« …Empirical remedies
The empirical remedies that were used by the Calabrian people, as evidenced by the sources consulted in this work, were used both prophylactically and therapeutically, and were based on drinks, objects, animals, plants and other sources; some of these elements were created ex novo, while others were inherited from the “official” medicine of 1th-3th century AD.
Empirical prophylactic remedies. One of the most commonly used prophylactic empirical remedies was bleeding (which was already described by Galen that
affirmed “Saluberrimum igitur, ut praediximus, est in febribus venam incidere” (during the fever, as mentioned, it is very useful to incise a vein) (De Methodo Medendi XI, 15). Bleeding was performed preventively by “barbieri” (barbers) and “magare” (witches) during the month of March. During the same period (when the cure was called “marziale”), Calabrian people drank different types of decoctions, such as those made with “durcamara” (Solanum dulcamara L.), “acropastu” (Cynodon dactylon (L.) Pers.), “strazza buttuni” (Smilax aspera L.) and “fumaria” (Fumaria officinalis L.). To prevent contagion of the disease during the night in the summer months, people slept for few hours and near a fire. Moreover, they drank strong spirits or wine. In particular, they were advised to drink half a litre of wine on an empty stomach, eat garlic (Allium sativum L.), smoke and chew tobacco and swallow the spittle, while always maintaining the pipe in the mouth. On awaking, it was recommended to eat a macerate of raw garlic in vinegar. Finally, people living on the coast used to spread olive oil mixed with absinth on their bodies, according to Dioscorides who affirmed “Itemque ex oleo perunctum, culices abigere, ne corpus tangant“ (Rubbed on with oil it forbids the mosquitos to touch the body) (De Materia Medica, III, 23) and according to Pliny “culices ex oleo perunctis abigit” (who use this oil keep mosquitos away), (Naturalis Historia XXVII, 28)…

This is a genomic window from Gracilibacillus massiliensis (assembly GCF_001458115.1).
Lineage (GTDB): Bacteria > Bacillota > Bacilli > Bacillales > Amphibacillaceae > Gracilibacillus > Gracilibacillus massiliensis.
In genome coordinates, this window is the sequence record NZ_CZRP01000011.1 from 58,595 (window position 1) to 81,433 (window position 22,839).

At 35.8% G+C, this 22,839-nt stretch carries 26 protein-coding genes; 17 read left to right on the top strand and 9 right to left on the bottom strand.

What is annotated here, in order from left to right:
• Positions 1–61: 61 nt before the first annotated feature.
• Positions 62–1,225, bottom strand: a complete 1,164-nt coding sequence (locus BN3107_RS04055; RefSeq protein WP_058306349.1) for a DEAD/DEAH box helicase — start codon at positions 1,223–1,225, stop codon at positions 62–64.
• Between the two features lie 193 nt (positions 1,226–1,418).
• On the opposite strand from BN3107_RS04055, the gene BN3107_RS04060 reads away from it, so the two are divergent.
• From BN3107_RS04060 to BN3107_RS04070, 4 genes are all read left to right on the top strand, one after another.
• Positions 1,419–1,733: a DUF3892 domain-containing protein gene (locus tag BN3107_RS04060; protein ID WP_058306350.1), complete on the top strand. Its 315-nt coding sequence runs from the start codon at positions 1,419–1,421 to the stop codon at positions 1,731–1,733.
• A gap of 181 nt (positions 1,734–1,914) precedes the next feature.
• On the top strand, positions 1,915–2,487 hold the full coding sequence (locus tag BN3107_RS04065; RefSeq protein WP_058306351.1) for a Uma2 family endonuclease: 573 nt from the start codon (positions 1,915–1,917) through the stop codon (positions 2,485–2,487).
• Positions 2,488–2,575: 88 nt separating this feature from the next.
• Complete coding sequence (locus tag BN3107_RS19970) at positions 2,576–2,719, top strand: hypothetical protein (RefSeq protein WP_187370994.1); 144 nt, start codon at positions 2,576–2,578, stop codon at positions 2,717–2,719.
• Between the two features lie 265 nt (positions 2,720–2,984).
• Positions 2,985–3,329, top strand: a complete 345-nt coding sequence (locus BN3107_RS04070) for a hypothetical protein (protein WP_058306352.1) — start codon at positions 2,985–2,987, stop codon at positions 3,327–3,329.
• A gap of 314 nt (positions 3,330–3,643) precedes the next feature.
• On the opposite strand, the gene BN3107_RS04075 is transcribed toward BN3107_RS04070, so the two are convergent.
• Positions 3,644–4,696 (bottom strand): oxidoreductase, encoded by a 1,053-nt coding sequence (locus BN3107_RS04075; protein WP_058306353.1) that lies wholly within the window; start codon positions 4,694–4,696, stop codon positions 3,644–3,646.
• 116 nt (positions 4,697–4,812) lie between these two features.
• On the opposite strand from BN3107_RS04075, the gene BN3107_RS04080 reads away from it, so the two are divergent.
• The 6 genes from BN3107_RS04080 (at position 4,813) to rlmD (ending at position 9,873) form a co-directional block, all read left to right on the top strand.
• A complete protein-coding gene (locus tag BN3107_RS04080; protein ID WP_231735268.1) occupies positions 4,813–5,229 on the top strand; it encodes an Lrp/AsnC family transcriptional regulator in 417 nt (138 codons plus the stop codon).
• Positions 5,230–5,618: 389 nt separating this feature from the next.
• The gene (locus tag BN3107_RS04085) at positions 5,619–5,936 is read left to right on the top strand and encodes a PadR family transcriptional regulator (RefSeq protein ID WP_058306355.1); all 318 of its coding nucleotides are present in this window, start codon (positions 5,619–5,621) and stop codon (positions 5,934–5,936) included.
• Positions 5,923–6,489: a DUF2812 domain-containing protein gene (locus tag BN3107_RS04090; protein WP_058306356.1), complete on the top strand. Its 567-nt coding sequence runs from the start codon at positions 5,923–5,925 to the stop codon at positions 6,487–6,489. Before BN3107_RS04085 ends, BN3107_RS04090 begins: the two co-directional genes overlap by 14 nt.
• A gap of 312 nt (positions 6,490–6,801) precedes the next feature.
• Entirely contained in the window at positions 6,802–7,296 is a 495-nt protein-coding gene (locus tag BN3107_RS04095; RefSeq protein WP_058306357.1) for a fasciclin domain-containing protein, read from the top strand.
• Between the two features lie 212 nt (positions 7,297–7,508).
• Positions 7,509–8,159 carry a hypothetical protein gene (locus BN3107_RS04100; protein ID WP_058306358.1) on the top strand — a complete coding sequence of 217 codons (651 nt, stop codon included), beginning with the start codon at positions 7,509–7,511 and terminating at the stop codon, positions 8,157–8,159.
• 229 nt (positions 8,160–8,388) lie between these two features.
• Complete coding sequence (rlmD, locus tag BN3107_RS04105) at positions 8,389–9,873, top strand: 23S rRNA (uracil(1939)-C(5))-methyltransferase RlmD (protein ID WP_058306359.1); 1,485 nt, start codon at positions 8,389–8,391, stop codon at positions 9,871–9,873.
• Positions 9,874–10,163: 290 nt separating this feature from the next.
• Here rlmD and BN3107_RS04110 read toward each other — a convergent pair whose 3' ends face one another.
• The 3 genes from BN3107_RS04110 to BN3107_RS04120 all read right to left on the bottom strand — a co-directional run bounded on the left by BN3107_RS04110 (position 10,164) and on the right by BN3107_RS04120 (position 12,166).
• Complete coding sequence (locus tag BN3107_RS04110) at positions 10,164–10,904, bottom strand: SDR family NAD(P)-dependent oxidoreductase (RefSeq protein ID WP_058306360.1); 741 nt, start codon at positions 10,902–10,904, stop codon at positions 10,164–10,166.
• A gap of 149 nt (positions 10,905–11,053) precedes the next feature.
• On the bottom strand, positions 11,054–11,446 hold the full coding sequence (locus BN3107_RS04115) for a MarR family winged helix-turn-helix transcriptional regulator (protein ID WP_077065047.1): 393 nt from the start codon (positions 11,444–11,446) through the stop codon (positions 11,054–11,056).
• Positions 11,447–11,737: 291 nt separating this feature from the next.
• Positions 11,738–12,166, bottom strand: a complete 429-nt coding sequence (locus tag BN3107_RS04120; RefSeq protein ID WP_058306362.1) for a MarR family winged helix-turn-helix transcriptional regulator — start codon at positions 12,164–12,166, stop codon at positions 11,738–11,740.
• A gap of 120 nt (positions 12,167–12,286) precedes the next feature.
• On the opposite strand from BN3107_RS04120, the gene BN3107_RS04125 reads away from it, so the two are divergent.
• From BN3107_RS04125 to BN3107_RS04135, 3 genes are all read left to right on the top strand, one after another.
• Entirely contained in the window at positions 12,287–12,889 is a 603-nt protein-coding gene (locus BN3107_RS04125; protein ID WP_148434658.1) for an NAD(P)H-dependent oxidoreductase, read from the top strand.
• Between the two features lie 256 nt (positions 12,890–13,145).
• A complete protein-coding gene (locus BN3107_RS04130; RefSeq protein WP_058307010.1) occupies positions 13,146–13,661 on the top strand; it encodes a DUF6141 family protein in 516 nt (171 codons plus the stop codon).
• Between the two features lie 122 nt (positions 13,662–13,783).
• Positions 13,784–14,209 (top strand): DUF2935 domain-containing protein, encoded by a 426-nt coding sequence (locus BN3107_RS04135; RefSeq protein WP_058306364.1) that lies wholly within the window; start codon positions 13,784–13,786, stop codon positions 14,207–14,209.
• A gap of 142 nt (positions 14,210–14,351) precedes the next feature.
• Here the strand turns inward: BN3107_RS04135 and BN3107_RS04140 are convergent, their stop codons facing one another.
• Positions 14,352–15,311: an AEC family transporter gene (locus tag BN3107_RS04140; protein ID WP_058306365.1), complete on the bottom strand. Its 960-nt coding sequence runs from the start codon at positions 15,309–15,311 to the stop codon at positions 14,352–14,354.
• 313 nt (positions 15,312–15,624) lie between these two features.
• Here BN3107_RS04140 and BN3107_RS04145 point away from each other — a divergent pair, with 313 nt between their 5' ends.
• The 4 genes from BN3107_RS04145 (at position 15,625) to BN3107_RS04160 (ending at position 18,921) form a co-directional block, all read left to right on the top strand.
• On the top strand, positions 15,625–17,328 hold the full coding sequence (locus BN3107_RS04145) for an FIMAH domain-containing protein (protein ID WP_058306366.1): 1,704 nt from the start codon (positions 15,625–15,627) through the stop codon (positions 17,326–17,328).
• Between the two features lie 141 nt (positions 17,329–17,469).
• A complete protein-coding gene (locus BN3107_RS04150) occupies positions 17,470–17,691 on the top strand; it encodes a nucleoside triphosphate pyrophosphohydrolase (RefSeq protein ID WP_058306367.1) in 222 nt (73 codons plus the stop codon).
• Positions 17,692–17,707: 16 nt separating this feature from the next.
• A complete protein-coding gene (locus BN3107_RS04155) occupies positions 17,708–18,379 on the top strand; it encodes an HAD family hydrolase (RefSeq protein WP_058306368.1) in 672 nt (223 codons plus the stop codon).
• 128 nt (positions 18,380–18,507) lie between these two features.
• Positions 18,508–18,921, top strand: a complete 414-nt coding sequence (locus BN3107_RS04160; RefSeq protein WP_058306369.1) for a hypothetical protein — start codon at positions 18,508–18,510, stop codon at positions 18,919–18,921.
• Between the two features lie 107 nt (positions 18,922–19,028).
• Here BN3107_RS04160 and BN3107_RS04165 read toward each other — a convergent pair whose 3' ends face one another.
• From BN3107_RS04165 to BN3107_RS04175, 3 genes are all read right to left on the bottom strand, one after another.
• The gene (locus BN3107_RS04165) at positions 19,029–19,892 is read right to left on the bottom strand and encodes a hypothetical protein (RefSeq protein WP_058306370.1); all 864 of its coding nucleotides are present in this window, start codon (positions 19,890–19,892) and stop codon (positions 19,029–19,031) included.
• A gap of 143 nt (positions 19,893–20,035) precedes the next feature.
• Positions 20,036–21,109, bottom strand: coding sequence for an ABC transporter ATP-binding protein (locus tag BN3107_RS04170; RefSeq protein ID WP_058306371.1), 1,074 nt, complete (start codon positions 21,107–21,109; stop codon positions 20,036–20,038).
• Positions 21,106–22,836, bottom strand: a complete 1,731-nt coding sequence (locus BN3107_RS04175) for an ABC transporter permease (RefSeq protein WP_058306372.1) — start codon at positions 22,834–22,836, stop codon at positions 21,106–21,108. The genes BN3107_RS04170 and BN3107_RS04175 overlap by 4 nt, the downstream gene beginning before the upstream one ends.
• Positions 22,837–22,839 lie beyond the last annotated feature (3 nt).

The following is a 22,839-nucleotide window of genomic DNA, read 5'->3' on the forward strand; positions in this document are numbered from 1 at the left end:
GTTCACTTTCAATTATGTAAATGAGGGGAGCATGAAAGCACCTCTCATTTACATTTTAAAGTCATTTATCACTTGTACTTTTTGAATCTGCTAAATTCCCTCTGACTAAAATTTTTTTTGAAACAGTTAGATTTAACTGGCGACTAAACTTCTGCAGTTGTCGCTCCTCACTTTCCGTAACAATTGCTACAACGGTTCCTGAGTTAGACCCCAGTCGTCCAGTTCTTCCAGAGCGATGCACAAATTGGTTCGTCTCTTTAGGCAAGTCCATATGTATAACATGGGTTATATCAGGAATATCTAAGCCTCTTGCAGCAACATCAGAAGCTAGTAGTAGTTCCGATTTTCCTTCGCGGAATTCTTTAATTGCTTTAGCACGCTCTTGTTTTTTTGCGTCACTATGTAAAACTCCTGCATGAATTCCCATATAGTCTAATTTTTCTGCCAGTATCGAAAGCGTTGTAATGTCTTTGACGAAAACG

Calabrian people, this disease was considered a normal life trouble; however, its most dangerous and deadly forms were considered by Calabrian people as a condition of supernatural nature. Therefore, they resorted to magic remedies that were believed to “link” the disease. These included, in particular, wearing a “nuci trischéra o a tri guarri” (a three-valve walnut shell) (Juglans regia L.), a spider that was enclosed between two shells of a walnut or skin, skeleton and fangs of snake, the latter extracted when animal was still alive, as it was believed that the disease would then affect the walnut, the spider or the parts of the snake, and not the subjects who wore these amulets. Furthermore, a live “carpurita” (Pachyiulus communis) was sewn into the clothes of the affected subject (without the patient realizing it) or
a “paletta” (Opuntia ficus-indica (L.) Mill.) was placed near the fireplace. It was believed that when the animal died, or when the stem of the plant dried, the fever or the hepato-spleenomegaly would disappear. In an analogy with the ancient belief in the therapeutic principle of “contact”, to defeat spleenomegaly Calabrians were encouraged to place “erba i la crucivia” (Verbena officinalis L.) on the abdomen of the affected subject before sleeping, as it would absorb the “bad blood”. Finally, every morning the affected subject had to urinate on “cucuzzielli acriesti maturi”, the fruits of Ecballium elaterium (L.) A. Rich., to transfer the disease from the subject to the fruit.
Calabrian people alternated or combined both empirical and magical remedies and, very often, used prayers and acts of devotion, as diseases were believed to be associated to divine punishment. Thus, in Cosenza (Northern Calabria) the “Madonna della Febbre” was invoked
with prayers, ex voto and pilgrimages; in Castrovillari (province of Cosenza), the prayer to the “Madonna d’Itria” was as follows: “Madonna mia ‘i L’Itria, chi stai
‘nganna a’sta jumara fammi passà ‘sta freva ‘i quartana c’u jurnu tuju non vugghiu mangià panu“ (« My Lady of Itria, close to the river, let the fever out and on your commemoration day I will not eat bread”)… »